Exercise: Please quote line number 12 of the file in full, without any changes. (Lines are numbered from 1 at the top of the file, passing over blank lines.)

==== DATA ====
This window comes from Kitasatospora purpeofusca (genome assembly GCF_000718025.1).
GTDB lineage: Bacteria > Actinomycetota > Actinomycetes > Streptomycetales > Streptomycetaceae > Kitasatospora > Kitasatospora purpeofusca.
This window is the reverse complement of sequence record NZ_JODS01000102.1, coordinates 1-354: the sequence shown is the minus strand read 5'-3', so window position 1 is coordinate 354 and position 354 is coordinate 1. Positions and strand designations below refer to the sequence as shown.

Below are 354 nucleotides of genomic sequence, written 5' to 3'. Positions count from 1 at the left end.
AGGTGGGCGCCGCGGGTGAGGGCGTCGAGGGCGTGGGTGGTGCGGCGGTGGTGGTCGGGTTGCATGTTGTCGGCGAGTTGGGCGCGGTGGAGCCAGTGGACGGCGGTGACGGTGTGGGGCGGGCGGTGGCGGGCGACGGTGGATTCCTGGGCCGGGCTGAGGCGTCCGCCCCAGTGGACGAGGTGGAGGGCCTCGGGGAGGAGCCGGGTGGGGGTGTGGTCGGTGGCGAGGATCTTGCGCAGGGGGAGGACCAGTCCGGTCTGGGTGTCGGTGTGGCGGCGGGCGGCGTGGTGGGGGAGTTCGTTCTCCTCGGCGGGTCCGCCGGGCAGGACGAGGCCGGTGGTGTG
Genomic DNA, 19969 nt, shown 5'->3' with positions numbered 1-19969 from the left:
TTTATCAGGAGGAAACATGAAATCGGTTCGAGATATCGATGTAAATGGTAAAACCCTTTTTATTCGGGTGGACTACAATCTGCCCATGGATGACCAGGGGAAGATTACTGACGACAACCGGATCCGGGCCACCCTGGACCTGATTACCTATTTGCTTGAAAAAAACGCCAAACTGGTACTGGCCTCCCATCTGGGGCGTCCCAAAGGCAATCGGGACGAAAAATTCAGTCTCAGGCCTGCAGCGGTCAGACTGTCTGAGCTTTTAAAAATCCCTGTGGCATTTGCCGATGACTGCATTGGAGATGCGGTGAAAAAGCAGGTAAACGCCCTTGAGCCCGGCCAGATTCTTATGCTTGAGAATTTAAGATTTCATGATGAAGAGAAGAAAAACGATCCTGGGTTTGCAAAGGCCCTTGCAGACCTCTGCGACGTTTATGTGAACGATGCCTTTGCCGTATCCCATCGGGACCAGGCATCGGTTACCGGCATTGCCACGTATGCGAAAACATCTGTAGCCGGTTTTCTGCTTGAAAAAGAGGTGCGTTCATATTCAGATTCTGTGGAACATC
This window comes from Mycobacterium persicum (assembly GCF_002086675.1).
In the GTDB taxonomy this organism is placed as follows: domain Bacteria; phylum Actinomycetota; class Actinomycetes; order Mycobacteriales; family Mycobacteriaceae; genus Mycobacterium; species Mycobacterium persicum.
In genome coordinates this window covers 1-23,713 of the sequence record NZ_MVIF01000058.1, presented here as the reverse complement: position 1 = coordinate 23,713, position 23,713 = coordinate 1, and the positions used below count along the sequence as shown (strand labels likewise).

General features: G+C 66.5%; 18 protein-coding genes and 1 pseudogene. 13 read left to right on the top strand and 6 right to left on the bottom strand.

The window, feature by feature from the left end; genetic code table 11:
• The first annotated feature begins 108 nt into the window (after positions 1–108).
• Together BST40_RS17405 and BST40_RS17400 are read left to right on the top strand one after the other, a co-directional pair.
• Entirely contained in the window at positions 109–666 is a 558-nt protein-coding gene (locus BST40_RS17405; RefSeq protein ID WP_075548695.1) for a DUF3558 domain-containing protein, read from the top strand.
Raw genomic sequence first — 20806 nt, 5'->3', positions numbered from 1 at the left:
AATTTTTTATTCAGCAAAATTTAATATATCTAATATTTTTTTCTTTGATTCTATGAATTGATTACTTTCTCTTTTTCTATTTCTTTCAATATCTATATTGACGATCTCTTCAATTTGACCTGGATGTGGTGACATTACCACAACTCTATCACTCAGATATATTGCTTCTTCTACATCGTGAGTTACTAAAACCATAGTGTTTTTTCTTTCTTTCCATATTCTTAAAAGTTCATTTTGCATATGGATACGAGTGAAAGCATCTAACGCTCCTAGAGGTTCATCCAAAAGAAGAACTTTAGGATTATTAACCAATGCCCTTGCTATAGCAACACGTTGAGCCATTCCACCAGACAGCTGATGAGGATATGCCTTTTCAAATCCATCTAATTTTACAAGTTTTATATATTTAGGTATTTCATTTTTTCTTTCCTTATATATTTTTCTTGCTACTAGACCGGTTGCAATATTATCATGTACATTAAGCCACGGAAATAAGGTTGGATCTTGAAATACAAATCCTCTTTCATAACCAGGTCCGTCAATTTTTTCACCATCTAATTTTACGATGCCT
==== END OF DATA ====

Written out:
The window, feature by feature from the left end; genetic code table 11: